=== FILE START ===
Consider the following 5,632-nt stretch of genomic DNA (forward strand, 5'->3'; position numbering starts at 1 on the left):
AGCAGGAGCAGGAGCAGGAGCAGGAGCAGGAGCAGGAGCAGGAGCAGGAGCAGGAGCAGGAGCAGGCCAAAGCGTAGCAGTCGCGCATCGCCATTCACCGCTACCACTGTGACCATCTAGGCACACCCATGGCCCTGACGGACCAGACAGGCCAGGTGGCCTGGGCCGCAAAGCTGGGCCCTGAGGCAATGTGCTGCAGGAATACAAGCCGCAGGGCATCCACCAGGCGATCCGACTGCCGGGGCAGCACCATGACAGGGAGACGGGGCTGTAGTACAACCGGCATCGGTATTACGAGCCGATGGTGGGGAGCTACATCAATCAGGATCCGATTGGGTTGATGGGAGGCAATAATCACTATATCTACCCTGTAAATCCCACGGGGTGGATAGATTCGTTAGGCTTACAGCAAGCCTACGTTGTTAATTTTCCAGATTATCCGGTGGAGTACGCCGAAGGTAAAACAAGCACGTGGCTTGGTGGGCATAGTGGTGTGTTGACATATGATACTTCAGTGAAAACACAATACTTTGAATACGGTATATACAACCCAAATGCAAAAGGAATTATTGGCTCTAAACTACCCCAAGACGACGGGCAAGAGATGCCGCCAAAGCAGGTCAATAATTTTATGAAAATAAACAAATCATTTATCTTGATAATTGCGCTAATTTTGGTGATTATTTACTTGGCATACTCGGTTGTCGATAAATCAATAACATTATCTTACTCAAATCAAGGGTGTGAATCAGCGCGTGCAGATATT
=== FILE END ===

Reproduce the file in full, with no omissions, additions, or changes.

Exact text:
Consider the following 5,632-nt stretch of genomic DNA (forward strand, 5'->3'; position numbering starts at 1 on the left):
AGCAGGAGCAGGAGCAGGAGCAGGAGCAGGAGCAGGAGCAGGAGCAGGAGCAGGAGCAGGAGCAGGCCAAAGCGTAGCAGTCGCGCATCGCCATTCACCGCTACCACTGTGACCATCTAGGCACACCCATGGCCCTGACGGACCAGACAGGCCAGGTGGCCTGGGCCGCAAAGCTGGGCCCTGAGGCAATGTGCTGCAGGAATACAAGCCGCAGGGCATCCACCAGGCGATCCGACTGCCGGGGCAGCACCATGACAGGGAGACGGGGCTGTAGTACAACCGGCATCGGTATTACGAGCCGATGGTGGGGAGCTACATCAATCAGGATCCGATTGGGTTGATGGGAGGCAATAATCACTATATCTACCCTGTAAATCCCACGGGGTGGATAGATTCGTTAGGCTTACAGCAAGCCTACGTTGTTAATTTTCCAGATTATCCGGTGGAGTACGCCGAAGGTAAAACAAGCACGTGGCTTGGTGGGCATAGTGGTGTGTTGACATATGATACTTCAGTGAAAACACAATACTTTGAATACGGTATATACAACCCAAATGCAAAAGGAATTATTGGCTCTAAACTACCCCAAGACGACGGGCAAGAGATGCCGCCAAAGCAGGTCAATAATTTTATGAAAATAAACAAATCATTTATCTTGATAATTGCGCTAATTTTGGTGATTATTTACTTGGCATACTCGGTTGTCGATAAATCAATAACATTATCTTACTCAAATCAAGGGTGTGAATCAGCGCGTGCAGATATT